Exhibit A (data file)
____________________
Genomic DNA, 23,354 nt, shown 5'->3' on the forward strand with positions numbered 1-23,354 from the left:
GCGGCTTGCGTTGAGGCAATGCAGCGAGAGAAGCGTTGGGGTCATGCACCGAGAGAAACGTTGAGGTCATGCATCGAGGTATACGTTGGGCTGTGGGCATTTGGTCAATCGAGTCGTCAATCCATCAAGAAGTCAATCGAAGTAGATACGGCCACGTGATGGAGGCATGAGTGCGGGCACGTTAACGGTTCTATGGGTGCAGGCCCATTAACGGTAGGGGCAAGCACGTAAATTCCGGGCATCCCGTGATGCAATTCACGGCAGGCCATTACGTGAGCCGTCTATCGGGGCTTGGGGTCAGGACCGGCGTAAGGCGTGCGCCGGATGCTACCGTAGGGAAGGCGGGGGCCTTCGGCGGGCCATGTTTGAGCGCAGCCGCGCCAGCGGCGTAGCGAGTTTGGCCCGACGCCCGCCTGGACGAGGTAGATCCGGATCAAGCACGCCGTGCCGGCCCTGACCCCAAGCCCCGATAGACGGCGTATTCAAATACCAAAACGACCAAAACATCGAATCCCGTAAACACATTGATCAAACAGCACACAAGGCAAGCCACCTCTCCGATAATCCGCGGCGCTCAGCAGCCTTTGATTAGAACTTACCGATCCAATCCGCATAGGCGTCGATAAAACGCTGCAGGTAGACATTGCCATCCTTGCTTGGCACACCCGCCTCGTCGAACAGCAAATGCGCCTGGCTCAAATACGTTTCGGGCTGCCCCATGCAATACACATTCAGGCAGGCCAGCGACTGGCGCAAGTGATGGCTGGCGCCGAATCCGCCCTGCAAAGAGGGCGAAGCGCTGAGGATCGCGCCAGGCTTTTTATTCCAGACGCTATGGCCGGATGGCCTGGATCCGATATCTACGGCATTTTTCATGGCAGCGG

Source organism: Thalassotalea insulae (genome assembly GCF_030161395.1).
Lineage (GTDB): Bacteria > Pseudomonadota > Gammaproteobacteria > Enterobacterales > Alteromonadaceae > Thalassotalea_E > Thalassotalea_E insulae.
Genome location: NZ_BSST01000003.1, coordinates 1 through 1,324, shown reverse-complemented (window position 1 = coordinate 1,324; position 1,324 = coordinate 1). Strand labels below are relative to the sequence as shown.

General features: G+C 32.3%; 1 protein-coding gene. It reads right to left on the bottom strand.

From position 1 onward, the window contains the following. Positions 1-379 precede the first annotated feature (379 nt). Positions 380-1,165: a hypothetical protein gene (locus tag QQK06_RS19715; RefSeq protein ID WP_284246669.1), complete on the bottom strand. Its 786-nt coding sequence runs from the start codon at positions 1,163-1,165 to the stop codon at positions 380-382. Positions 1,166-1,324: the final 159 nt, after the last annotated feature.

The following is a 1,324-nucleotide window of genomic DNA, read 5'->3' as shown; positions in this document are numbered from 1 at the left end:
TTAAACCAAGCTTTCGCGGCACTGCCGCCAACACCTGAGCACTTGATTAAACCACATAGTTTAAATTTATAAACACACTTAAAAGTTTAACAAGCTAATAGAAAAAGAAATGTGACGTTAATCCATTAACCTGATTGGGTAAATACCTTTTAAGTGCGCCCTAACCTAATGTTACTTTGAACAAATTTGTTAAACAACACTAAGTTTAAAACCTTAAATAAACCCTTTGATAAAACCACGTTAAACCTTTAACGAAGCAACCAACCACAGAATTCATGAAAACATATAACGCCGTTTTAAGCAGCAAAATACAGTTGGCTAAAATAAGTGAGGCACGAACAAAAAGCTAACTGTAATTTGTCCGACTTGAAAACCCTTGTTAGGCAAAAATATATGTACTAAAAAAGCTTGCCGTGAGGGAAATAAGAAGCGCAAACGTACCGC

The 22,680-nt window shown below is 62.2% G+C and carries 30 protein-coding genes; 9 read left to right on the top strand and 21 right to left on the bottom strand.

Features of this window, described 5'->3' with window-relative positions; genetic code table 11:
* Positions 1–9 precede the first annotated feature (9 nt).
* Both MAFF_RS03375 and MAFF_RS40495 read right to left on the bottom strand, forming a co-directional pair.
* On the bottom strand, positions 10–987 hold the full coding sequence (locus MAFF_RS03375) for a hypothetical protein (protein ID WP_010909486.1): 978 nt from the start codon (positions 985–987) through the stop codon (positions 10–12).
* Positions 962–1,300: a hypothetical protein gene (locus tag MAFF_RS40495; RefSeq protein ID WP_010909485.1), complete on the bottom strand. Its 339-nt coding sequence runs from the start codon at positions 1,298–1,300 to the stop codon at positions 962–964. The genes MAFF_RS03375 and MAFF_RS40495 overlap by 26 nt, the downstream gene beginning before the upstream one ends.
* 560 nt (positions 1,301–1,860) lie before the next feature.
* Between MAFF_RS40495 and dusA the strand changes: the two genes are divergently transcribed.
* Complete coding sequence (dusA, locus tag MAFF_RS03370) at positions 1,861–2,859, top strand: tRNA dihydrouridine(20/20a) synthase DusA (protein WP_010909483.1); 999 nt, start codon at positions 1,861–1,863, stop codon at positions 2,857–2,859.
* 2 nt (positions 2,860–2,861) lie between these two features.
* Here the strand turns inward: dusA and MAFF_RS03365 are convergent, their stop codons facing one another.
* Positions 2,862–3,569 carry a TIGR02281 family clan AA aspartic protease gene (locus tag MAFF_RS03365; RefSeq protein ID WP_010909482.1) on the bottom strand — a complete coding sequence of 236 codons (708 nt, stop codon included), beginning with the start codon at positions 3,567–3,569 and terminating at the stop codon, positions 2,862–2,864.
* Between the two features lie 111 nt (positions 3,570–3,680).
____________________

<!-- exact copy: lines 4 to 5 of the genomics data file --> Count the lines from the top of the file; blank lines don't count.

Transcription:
Lineage (GTDB): Bacteria > Pseudomonadota > Gammaproteobacteria > Enterobacterales > Alteromonadaceae > Thalassotalea_E > Thalassotalea_E insulae.
Genome location: NZ_BSST01000003.1, coordinates 1 through 1,324, shown reverse-complemented (window position 1 = coordinate 1,324; position 1,324 = coordinate 1). Strand labels below are relative to the sequence as shown.